Interestingly, all these Websites are maintained by "independent distributors" for multi-level marketing companies hawking "natural" personal care products, etc. As a matter of fact, the majority of URLs returned in a standard Web search on the keywords "sodium laureth sulfate" point to versions of the same propaganda. Assuming all this information did come from the same source, the author of our chain letter and some of these Web entrepreneurs are sloppy copyists at the very least, and/or intent on slanting the "facts" to suit their purposes.
In the chain letter, for example, the cancer rate in the 1980s is alleged to be "1 out of 8,000"; the Web pages tend to say that was the cancer rate in 1901. That sounds more reasonable, but it's no cause to assume the Websites are entirely accurate. On some of them, the ratio cited for 1901 is not "1 out of 8,000," but "1 out of 80." Again, some of these authors are either making it up as they go along, or copying the information very carelessly.
Misinformation has a way of multiplying.
Many of the pages I looked at were littered with inaccuracies, deceptive statements and outright lies. One even alleges that "In 1993 it was documented that sodium lauryl sulfate (SLS) and sodium laureth sulfate (SLES) were the leading cause of blindness in children" - as if claiming they're carcinogens weren't inaccurate enough. Another page links prominently to a site vending quack cancer cures. In some cases, the texts cite legitimate medical studies, but in a misleading way, making it appear as if the studies prove much more than they actually did.
Small wonder that by the time this information made its way into chain letter form, virtually every statement in it was outrageously false.
What's worse, as the chain letter circulates, the information continues to degrade. One of the more recent variants of the email gives the abbreviation of sodium laureth sulfate as "SLY," which is doubly wrong.
- Q: Do you think the chain letter may have been deliberately started to frighten people into using other products?
A: I suspect it, but there's no way to know for sure, and I can't prove it. For all we know, someone came across this stuff by accident, innocently believed it to be true, and decided to share it with others.
- Q: Do you really think that was the case?
A: I doubt it.
Postscript: The old adage, "Where there's smoke, there's fire," may apply here. While the "facts" stated in the sodium laureth sulfate warning are almost entirely false, there may be other potentially hazardous substances in name-brand personal care products. For more information, see the following:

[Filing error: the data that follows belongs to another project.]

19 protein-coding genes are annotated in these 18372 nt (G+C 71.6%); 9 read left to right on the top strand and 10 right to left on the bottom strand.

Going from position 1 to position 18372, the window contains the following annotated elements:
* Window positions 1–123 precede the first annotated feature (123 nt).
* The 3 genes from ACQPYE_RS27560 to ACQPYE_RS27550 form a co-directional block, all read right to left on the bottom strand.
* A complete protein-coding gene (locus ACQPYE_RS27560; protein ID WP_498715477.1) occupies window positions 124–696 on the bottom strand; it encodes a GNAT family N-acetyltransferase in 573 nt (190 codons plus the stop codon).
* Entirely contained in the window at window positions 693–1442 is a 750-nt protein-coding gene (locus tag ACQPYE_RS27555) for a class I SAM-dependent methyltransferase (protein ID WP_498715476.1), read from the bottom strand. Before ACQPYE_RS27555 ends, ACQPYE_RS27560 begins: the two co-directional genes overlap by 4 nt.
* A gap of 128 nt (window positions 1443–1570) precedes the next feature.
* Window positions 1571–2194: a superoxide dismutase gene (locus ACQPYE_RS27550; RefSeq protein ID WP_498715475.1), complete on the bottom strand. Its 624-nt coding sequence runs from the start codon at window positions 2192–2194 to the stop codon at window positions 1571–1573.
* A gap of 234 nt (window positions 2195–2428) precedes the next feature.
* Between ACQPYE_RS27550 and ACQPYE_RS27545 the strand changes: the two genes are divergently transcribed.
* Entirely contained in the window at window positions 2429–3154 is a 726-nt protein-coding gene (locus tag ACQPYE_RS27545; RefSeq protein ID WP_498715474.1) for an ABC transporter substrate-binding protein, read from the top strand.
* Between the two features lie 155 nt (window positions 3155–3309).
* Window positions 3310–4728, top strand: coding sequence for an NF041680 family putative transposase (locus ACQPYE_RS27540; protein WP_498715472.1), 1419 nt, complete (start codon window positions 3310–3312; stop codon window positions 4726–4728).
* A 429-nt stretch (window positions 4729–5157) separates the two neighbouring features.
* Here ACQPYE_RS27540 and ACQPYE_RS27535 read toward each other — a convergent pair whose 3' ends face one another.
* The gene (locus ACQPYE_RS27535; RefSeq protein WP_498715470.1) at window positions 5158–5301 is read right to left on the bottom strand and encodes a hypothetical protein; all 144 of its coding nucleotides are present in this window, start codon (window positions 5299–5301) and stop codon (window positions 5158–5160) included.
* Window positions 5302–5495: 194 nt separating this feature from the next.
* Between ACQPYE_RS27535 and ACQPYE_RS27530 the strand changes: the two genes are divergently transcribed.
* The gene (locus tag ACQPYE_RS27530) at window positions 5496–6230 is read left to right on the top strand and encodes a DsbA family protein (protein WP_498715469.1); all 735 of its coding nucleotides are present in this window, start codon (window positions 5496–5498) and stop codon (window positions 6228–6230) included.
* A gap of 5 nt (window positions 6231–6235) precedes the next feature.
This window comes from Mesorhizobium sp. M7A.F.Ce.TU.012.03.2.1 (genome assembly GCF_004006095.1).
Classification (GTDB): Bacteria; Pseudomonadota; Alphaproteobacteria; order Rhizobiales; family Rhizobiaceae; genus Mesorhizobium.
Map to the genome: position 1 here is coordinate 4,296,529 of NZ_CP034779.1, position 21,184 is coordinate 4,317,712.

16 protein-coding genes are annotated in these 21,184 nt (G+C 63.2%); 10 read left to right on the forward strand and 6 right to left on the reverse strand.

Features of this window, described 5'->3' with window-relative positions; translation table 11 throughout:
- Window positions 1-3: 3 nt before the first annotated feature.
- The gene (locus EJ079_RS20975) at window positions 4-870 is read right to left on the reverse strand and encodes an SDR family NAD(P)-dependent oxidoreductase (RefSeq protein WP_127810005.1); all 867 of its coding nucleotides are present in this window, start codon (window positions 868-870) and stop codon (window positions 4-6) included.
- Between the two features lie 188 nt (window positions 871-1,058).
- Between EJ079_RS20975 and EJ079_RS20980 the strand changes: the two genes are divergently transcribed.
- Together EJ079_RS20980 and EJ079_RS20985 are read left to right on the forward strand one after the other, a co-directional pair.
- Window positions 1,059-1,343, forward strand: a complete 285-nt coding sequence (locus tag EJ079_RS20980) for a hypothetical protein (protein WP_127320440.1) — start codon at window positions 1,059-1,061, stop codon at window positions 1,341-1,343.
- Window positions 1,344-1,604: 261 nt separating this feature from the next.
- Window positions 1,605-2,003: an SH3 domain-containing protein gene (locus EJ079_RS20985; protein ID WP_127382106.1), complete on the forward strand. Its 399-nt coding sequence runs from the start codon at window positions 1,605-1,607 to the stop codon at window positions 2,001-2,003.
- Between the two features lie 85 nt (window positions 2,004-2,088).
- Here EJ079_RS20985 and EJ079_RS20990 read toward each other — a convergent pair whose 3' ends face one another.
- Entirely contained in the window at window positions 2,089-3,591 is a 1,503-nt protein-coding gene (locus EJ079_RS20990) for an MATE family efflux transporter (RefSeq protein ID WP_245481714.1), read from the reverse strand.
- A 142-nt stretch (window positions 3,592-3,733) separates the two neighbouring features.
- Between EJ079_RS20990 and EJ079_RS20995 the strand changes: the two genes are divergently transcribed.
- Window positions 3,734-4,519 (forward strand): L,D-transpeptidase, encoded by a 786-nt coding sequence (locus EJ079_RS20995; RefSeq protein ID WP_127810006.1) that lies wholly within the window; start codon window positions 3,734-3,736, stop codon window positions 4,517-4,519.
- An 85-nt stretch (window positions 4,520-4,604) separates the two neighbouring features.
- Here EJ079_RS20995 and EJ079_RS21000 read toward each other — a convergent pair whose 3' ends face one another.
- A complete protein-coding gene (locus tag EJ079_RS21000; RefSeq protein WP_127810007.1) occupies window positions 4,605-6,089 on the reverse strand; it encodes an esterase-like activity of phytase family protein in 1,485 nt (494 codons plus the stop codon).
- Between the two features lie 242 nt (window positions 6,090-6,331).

Sources and further reading:
- 8th Annual Report on Carcinogens (1998). National Toxicology Program. URL: http://ntp-server.niehs.nih.gov/Main_pages/NTP_8RoC_pg.html
(1 Sep. 1998).
- "Study: U.S. Cancer Rates Declining." CNN News, 13 Mar. 1998. URL: http://www.cnn.com/HEALTH/9803/13/less.cancer/
(7 Sep. 1998).
- Clayton, R.M., et al. (1985). "The Penetration of Detergents into Adult and Infant Eyes." Food and Chemical Toxicology 23.2 (Feb. 1985): 239-246.
- Friedlander, Ed. "Sodium Lauryl Sulfate - Not a Cancer Risk." The Pathology Guy. URL: http://www.pathguy.com/sls.htm (8 April 2001).
- Hope, J. "Absence of Chromosome Damage in the bone marrow of rats fed detergent actives for 90 days." Mutation Research 56.1 (Sep. 1977): 47-50.
- Material Safety Data Sheet for Sodium Dodecyl Sulfate (Sodium Lauryl Sulfate). URL: http://www.vwrsp.com/ (1 Sep. 1998).
- "New Report on Declining Cancer Incidence and Death Rates..." National Cancer Institute Press Release, 12 Mar. 1998. URL: http://rex.nci.nih.gov/massmedia/pressreleases/deathrate.html
(7 Sep. 1998).
- "Sodium Lauryl Sulfate." American Cancer Society. URL: http://www2.cancer.org/zine/index.cfm?fn=004_09231998_0 (8 April 2001).
- UMCP Partial List of Teratogens (1995). University of Maryland. URL: http://www.inform.umd.edu/DES/ch/terat.html (4 Sep. 1998).
- Winter, Ruth. A Consumer's Dictionary of Household, Yard and Office Chemicals. New York: Crown, 1992.